There was a time when P. Vasu was a great director. In 1998, he made his splash in 'Suyamvaram'; in 1999, he burst onto the horror scene with the spine tingling 'Hogi pyaar ki jeet'. Of course, his best film was 1996's masterpiece 'Love birds', but he also made 2004's 'Apthamitra', and its 2005 remake 'Chandramukhi'. Somehow, Vasu lost his touch, with junk like his failed 2008 remake of 'Kadha Parayumbol', to his uninspired but successful sequel 'Aptharakshaka' and 'Gajibiji'. Those movies, however, look like cinematic works of art compared to his latest film remake. Neither the spooky antagonist's novelty nor Vasu's horror skill have aged very well, as evidenced by the schlocky 'Nagavalli'.
It is a sad state of affairs when the trio of Anushka, Richa and Venkatesh can star in something as misguided and flatly written and filmed as 'Nagavalli'. This film leaves you with a groan: a groan that this tired series may not yet be over; a groan that you blew hard-earned cash to see it; but most of all, a groan that you've just lost 150 minutes of your life that can never be recovered. Nagavalli's got loud music, it's got cringe-inducing humour, it's got jarring camera angles and sinful psychosis. It's only a matter of time before it's declared a sacrilege. As in most desi horror films, there isn't much character development, just a lot of screaming, dancing, pouting, gasping, eyebrow arching, costume flaunting and makeup. There are a few surprises and some attempt at a plot, but generally, despite a promising start and generous footage of Richa Gangapodhyay quivering, this movie fails to rise above the muck of the horror genre.
There is, in fact, an awful lot of hokey lore to absorb in the story - the characters spend far too much time telling each other (and the audience) a lot of mumbo jumbo that presumably they already should know. They also regularly remind each other of the rules of ghost hunting (Rule No. 10: You can't ever buy a big mansion as it will most certainly be haunted). Keep track of all this because there's a quiz before they'll let you out of the theater. Here we have a wealthy bloke (Sarath) whose eldest daughter Gayatri (Kamlinee Mukherjee) dies after being gifted a painting of a certain medieval dancer in Revlon and Maybelline (Anushka). Naturally odd things begin to happen, and Mr Cash calls Head Shrinker (Venkatesh) for help. Like in 'Apthamitra', 'Chandramukhi', ' Aptharakshaka' and 'Bhool Bhulaiyya', the psychiatrist moves into Mr Cash's home to solve the case. Forget prayers and jadui tabeez: it takes a lot of aggressive hamming and singing to subdue a ghost enough to get her out of a dark shelter.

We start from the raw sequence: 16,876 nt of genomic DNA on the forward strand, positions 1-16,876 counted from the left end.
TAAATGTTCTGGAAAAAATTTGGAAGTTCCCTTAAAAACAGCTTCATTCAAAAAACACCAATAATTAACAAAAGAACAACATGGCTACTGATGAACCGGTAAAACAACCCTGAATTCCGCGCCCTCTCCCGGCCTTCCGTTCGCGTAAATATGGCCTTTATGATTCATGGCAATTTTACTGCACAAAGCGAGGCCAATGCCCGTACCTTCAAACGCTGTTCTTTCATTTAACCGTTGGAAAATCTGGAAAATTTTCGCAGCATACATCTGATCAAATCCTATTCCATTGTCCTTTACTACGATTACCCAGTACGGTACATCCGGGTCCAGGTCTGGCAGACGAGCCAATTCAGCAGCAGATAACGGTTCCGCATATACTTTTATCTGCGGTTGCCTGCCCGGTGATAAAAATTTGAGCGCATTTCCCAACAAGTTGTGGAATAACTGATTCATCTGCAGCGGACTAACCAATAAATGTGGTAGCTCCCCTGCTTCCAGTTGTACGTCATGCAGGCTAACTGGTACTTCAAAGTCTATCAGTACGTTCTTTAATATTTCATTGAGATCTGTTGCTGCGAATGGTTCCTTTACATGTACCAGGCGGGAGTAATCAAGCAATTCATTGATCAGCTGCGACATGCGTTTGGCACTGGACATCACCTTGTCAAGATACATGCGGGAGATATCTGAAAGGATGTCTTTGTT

All of the added humor does not make 'Nagavalli' a good film - just a campy one. In fact, the film's big problem is just that, being too over-the-top too much of the time, from the acting (the dreadful Shraddha Das in particular) to story developments (yes, six leading ladies and Venky wearing jewelry are a treat to watch, but still...). Even a film called Nagavalli could use some restraint and be all the better for it.The most disheartening thing about Nagavalli, however, is not its campiness, but its lack of scares; it's hard to believe the same man who made the elegantly scary Captain Vijaykanth classic 'Sethupathi IPS' directed this piece of schlock.
What Nagavalli does get right is atmosphere. A great deal of credit goes to the cinematography by Shyam Naidu, and Rama Rajamouli's costumes which are convincing and, yes, less than repulsive. Venkatesh's insufferably smug performance makes the character even more unsavory. He is into his I'm-just-holding-on-to-sanity-by-a-thread persona here. Anushka in her minuscule role harnesses a certain look in her eyes and various gradations of trembling to convey a striking range of conflicted emotions. Richa's telepathic frissons help deepen the film's basically irreverent stance.
There is not an ounce of intelligence, or excitement in 'Nagavalli'. If anybody out there doesn't have enough corn in his life already, consider giving Vasu's newest remake a whirl. I do admit his prowess behind the camera and his ability to make you unintentionally laugh, although not his creative ability.